Revolver by Marcus Sedgwick

47920828Lynn: Don’t you love it when you find a book that is wonderfully written, will be a sure-fire winner with teens AND provides the perfect booktalking quote too? Revolver (Roaring Brook, 2010) does all this in 200 accessible can’t-stop-reading-them pages.

The book opens with a bang as young Sig looks at the dead body of his father, Einar, who has frozen to death after falling through the ice. It is 1910 in a tiny arctic cabin outside remote Giron, in Swedish Lapland. Sig is waiting for his older sister Anna and his stepmother to return from town with help when there is a knock at the door. A huge bear-like man forces his way into the cabin, demanding to see Sig’s father. Gunther Wolff tells Sig he has been tracking them for ten years and and he wants the gold Einar stole from him. Through flashbacks to 1899 in Nome, Alaska, we learn the story of the family’s past. But neither Sig nor Anna, who returns to the cabin without help, know of any gold. The brutal Wolff refuses to believe them and, brandishing his revolver, asks, “Which one of you do I have to shoot to get the other to tell me where it is?” Trapped and alone, Anna and Sig can think of only two ways out of this situation and both involve a gun.

Loaded with complex issues and shot through with gripping suspense, Revolver and its perfectly aimed ending will blow you away.

Cindy: I don’t think I can compete with Lynn’s metaphors, but let me rifle in my notes a bit and I’ll give it a shot. ūüėČ Seriously, she is dead-on that this is a high caliber adventure and it’s easy to gauge that there will be much interest in this title. The double-action narrative reminds me of John Smelcer’s Alaskan adventure, The Trap. Both books keep the reader turning pages to follow the dueling storylines to the powerful conclusions. Books about guns usually make me recoil, but those with a plea for following a peaceful life bring me to attention. You’ll need a silencer to get me to stop promoting this title with my teens. (Comments to this post MUST include use of gun-related vocabulary. It’s the law.)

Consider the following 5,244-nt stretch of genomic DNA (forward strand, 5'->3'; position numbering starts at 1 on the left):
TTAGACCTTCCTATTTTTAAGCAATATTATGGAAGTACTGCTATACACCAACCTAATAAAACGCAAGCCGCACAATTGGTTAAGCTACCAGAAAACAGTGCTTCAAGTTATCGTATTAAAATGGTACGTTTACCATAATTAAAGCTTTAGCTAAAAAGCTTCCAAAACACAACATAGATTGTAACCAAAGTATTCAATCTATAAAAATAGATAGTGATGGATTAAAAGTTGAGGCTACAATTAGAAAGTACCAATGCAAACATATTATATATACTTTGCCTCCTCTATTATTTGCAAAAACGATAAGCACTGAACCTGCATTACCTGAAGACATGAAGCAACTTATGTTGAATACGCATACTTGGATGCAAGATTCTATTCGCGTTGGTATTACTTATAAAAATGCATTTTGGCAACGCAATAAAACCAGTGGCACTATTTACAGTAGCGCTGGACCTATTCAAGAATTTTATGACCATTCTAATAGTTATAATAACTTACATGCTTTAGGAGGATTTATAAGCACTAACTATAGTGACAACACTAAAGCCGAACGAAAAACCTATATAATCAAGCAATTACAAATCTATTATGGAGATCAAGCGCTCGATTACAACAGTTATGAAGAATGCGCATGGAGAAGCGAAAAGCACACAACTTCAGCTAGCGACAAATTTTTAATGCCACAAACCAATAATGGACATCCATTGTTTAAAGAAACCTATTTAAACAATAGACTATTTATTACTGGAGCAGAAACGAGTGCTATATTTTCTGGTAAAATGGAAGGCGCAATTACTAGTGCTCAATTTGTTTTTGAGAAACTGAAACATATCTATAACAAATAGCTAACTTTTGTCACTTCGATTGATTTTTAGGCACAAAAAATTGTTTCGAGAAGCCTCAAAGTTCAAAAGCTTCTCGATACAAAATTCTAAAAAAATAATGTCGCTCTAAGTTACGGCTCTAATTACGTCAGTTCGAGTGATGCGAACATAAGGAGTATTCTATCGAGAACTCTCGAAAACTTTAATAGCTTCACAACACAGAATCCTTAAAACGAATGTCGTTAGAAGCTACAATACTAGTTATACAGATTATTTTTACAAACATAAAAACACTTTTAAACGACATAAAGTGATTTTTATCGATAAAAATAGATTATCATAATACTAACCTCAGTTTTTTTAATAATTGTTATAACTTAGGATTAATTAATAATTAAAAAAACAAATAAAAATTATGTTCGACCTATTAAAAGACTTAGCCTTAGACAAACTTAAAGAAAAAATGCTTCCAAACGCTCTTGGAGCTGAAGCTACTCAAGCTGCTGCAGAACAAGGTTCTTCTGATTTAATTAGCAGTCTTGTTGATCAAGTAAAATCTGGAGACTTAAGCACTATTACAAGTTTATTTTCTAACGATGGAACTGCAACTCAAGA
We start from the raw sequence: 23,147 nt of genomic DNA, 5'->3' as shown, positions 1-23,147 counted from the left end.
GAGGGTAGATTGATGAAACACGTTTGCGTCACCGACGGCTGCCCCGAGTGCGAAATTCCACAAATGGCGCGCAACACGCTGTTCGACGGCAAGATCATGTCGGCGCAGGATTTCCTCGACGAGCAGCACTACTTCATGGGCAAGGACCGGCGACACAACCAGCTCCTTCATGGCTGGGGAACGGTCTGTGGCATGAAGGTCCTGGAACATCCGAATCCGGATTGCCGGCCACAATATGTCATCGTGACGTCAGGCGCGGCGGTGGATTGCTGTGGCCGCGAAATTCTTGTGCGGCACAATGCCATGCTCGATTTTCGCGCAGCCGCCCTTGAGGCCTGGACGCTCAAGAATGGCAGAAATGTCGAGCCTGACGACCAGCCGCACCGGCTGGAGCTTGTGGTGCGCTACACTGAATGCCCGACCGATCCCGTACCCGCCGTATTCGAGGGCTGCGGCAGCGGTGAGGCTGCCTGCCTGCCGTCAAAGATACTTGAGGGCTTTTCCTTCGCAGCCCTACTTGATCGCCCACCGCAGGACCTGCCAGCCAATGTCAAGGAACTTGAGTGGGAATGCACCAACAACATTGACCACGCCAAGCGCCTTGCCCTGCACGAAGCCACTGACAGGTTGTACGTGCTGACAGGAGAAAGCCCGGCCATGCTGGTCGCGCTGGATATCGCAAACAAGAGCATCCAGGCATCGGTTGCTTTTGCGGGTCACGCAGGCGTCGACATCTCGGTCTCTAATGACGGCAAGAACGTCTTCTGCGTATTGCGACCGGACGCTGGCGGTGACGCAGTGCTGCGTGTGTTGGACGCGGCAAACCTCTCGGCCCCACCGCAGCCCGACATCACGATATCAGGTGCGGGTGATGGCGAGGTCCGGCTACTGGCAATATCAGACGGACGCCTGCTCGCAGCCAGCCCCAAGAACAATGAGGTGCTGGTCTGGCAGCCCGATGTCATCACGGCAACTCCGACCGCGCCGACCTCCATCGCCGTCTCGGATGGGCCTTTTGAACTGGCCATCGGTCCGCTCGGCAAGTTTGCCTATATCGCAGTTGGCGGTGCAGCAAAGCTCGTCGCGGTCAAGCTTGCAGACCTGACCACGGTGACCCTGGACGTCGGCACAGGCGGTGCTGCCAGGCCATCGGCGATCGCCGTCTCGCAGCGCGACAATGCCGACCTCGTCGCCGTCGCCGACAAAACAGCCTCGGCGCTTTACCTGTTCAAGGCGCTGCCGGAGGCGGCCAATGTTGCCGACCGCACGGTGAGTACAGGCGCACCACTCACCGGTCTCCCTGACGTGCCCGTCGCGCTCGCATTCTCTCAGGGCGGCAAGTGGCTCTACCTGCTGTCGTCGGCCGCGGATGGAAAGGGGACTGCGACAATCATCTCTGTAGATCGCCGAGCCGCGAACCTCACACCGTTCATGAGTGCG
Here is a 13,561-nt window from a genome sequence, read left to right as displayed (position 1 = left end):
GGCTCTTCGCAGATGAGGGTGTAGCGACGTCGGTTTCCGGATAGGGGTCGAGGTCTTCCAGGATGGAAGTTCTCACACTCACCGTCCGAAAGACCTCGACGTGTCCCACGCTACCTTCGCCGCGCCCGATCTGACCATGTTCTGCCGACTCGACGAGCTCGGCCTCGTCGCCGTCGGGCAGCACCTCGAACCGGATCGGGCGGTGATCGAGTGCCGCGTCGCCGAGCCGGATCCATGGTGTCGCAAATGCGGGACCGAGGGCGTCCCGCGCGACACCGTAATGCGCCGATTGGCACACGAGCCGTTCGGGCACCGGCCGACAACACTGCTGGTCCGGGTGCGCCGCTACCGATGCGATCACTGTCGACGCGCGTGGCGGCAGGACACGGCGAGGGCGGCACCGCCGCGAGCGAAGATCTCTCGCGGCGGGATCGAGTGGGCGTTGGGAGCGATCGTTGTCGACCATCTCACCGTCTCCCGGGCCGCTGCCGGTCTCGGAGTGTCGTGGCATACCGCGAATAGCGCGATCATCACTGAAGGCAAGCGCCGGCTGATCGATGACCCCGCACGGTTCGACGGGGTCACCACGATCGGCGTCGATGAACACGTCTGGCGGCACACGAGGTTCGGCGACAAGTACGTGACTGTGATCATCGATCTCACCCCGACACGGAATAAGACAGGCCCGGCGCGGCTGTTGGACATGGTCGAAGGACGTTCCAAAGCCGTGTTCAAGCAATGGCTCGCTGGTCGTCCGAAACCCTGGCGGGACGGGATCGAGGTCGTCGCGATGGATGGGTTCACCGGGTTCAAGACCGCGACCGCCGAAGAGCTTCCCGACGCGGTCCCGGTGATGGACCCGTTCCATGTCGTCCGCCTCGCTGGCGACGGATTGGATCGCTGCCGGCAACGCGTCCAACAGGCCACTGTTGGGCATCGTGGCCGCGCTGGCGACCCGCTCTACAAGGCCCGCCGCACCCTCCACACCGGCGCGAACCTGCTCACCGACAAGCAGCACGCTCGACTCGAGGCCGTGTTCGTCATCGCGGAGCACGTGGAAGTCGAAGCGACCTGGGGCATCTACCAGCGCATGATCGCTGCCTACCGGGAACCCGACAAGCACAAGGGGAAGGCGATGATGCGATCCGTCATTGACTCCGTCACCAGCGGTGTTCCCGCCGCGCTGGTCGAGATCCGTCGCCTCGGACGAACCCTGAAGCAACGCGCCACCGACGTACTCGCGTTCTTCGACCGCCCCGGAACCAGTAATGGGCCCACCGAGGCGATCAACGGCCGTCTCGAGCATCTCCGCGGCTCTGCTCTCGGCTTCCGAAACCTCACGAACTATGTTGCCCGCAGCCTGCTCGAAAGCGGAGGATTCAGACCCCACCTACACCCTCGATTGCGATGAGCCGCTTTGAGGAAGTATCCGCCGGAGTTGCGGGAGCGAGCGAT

About the Author:

Cindy Dobrez and Lynn Rutan are Booklist reviewers and middle-school librarians who have chaired both ALA’s Best Books for Young Adults and the Michael L. Printz Award for YA Literature committees. Follow Bookends on Twitter at @BookendsBlog. You can also find Cindy at @cdobrez and Lynn at @482april.

2 Comments on "Revolver by Marcus Sedgwick"

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  1.' Ed Spicer says:

    My aim is to see if the post office will pop this review on their wall. Folks looking at the pictures (yours up there?) are sure to be another target audience.

  2. Thanks for shooting from the hip, Ed. Nice job. And, no, our photos are not hanging in the wanted gallery…yet.

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